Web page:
Yautaka; 3 Definition(s)


Yautaka means something in Hinduism, Sanskrit. If you want to know the exact meaning, history, etymology or English translation of this term then check out the descriptions on this page. Add your comment or reference to a book if you want to contribute to this summary article.

In Hinduism

Dharmashastra (religious law)

[Yautaka in Dharmashastra glossaries]

Yautaka (यौतक) is a Sanskrit technical term referring a “property derived from the father’s family”. The word is used throughout Dharmaśāstra literature such as the Manusmṛti. (See the Manubhāṣya, verse 9.131)

(Source): Wisdom Library: Dharma-śāstra

Yautaka (यौतक):—The term yautaka is applied to the separate property of a woman; of which she alone is the sole owner. Others apply it to only what she receives at marriage, and not to all that belongs to her; it is only over the former that she has an absolute right; as it is said that “women become their own mistresses, on obtaining presents at their marriage.” Others again hold that the term ‘yautaka’ applies to the savings that the young woman makes out of what she receives from her husband for her clothing and ornaments, and also for the daily household expenses.

According to Vivādaratnākara (p. 517), yautakam here stands for what has been given to the girl at the time of her marriage, by her father and other relatives. Halāyudha however holds that it stands for what has been given to the woman for such household purposes as the purchase of vegetables and other things, out of which, by her clever management, she may have saved and increased by judicious handling.

According to Parāśaramādhava (Vyavahāra, p. 372) yautakam is explained as “property obtained from the father’s family”.

According to Aparārka (p. 721), yautakam is explained as “property obtained from the father’s family” to the effect that when the mother’s property comes to be divided among her daughters, the unmarried ones have the preference over the married ones.

According to Smṛtitattva II (p. 186), the term yautaka is derived from the root ‘yu’ (to join), and hence signifying junction, or union, it stands for ‘what is given at marriage’.

According to Jīmūtavāhana (Dāyabhāga, p. 132), yautakam stands for the dowry obtained at marriage,—this being indicated by the root ‘yu’ (to join) from which the word is derived,—marriage being the ‘joining’ of the husband and wife.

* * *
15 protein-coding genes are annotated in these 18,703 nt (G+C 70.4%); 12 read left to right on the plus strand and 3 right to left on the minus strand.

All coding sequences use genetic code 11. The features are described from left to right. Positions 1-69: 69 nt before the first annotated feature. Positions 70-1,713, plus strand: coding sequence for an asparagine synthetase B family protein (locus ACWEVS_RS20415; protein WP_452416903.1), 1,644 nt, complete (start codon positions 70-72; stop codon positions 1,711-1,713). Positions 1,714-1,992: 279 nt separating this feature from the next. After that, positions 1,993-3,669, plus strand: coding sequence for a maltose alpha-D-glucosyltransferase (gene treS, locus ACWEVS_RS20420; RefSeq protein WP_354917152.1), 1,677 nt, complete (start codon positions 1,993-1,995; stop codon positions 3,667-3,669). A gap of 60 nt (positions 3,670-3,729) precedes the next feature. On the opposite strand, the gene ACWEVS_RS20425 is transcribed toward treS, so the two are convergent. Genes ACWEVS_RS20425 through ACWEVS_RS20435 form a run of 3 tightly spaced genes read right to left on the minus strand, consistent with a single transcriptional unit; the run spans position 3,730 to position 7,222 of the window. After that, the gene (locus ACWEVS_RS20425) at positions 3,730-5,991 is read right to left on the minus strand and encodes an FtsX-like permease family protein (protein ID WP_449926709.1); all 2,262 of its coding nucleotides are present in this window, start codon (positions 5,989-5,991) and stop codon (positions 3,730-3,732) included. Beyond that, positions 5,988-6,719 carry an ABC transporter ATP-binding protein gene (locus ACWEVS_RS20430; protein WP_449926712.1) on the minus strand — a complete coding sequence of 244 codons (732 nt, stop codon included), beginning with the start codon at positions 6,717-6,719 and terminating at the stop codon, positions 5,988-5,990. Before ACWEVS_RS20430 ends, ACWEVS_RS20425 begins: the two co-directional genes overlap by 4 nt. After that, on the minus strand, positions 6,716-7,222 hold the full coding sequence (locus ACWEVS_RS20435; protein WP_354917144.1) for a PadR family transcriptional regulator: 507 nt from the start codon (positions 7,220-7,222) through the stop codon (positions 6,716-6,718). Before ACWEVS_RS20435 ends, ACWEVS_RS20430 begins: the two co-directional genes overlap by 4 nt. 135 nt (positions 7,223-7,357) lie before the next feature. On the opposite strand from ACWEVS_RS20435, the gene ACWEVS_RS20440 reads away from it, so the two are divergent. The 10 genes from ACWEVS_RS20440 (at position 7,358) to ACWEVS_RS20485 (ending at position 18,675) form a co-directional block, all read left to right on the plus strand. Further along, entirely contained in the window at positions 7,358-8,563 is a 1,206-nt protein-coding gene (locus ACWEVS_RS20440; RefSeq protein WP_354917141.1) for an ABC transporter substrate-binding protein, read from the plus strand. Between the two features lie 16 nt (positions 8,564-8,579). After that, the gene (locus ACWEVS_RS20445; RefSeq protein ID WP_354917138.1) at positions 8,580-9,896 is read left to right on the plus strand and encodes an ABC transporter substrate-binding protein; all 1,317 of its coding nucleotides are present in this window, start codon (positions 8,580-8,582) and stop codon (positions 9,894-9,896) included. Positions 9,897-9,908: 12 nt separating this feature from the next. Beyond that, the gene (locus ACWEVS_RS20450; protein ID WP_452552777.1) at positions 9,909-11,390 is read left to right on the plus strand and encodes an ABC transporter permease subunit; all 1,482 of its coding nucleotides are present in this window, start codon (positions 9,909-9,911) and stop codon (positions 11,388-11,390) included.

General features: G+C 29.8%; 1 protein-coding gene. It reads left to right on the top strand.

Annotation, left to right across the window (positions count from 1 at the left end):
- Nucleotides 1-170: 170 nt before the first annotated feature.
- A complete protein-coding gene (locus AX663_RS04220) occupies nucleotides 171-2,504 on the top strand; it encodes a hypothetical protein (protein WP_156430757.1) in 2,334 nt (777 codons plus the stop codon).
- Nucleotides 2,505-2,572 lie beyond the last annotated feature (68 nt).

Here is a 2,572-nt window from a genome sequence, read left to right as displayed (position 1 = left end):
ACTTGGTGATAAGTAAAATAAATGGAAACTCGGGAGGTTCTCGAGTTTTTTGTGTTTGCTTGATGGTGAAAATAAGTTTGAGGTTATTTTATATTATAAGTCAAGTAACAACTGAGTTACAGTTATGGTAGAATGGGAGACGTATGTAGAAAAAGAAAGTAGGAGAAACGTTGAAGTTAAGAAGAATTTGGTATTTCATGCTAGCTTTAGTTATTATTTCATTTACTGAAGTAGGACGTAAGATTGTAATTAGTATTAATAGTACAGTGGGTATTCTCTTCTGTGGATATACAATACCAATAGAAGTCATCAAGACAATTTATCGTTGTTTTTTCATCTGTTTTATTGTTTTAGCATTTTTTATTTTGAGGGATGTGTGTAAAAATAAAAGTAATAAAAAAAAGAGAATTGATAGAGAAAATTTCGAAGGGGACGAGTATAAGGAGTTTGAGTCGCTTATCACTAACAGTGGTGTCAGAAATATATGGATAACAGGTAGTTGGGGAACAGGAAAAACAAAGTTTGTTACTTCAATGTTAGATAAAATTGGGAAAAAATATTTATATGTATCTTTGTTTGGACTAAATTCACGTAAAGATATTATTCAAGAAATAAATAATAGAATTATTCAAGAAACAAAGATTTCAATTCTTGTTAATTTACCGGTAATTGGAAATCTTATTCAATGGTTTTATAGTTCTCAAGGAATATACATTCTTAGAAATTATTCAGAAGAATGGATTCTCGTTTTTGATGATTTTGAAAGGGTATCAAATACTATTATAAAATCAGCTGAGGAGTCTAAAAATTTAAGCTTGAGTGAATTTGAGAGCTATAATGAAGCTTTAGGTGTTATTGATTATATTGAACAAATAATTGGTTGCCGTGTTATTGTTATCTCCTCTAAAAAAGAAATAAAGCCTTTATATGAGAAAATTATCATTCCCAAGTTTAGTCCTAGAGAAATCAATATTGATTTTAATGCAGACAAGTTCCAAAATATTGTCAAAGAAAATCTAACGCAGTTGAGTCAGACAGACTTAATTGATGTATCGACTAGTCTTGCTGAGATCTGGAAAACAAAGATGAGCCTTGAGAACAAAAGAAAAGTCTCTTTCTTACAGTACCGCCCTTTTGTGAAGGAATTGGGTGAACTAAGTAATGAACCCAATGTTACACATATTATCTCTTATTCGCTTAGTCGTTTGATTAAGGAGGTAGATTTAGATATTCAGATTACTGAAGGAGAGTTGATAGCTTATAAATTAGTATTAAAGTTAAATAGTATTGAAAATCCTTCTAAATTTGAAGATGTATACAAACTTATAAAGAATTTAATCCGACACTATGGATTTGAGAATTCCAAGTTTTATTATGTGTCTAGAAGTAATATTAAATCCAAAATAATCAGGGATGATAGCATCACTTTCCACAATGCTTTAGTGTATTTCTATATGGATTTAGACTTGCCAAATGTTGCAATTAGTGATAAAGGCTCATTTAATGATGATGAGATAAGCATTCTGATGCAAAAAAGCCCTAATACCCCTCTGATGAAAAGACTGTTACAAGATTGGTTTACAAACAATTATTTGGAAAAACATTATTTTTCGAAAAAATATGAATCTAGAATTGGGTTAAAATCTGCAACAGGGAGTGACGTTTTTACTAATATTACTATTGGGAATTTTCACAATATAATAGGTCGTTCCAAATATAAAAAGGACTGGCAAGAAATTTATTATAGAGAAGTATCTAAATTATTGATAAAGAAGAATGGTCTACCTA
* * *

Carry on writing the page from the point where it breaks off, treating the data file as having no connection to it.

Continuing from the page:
(Also see the Manubhāṣya, verse 9.131)

(Source): Google Books: Manusmṛti with the Manubhāṣya
Dharmashastra book cover
context information

Dharmashastra (धर्मशास्त्र, dharmaśāstra) contains the instructions (shastra) regarding religious conduct of livelihood (dharma), ceremonies, jurisprudence (study of law) and more. It is categorized as smriti, an important and authoritative selection of books dealing with the Hindu lifestyle.

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Languages of India and abroad

Sanskrit-English dictionary

[Yautaka in Sanskrit glossaries]

Yautaka (यौतक).—a. (- f.) [युते विवाहकाले अधिगतं वुण् (yute vivāhakāle adhigataṃ vuṇ)] Forming the rightful or exclusive property of any one, rightfully belonging to any one; विभागभावना ज्ञेया ग्रह- क्षेत्रैश्च यौतकैः (vibhāgabhāvanā jñeyā graha- kṣetraiśca yautakaiḥ) Y.2.149.

-kam 1 Private property in general; मातुश्च यौतकं यत् स्यात् कुमारीभाग एव सः (mātuśca yautakaṃ yat syāt kumārībhāga eva saḥ) Mb.13.45.12.

2) A woman's dowry, a woman's private property (given to her at marriage); मातुस्तु यौतकं यत् स्यात् कुमारीमभाग एव सः (mātustu yautakaṃ yat syāt kumārīmabhāga eva saḥ) Ms.9.131, यु मिश्रणे इति धात्वनुसाराद् विवाहकाले एकासनोप- विष्टयोर्वधूवरयोर्यद् बन्धुभिर्दीयते तत् युतयोरिदं यौतकमिति व्युत्पत्त्या यौतकमित्युच्यते (yu miśraṇe iti dhātvanusārād vivāhakāle ekāsanopa- viṣṭayorvadhūvarayoryad bandhubhirdīyate tat yutayoridaṃ yautakamiti vyutpattyā yautakamityucyate) | Vīramitrodaya; also यौतुक (yautuka) in this sense.

(Source): DDSA: The practical Sanskrit-English dictionary
context information

Sanskrit, also spelled संस्कृतम् (saṃskṛtam), is an ancient language of India commonly seen as the grandmother of the Indo-European language family. Closely allied with Prakrit and Pali, Sanskrit is more exhaustive in both grammar and terms and has the most extensive collection of literature in the world, greatly surpassing its sister-languages Greek and Latin.

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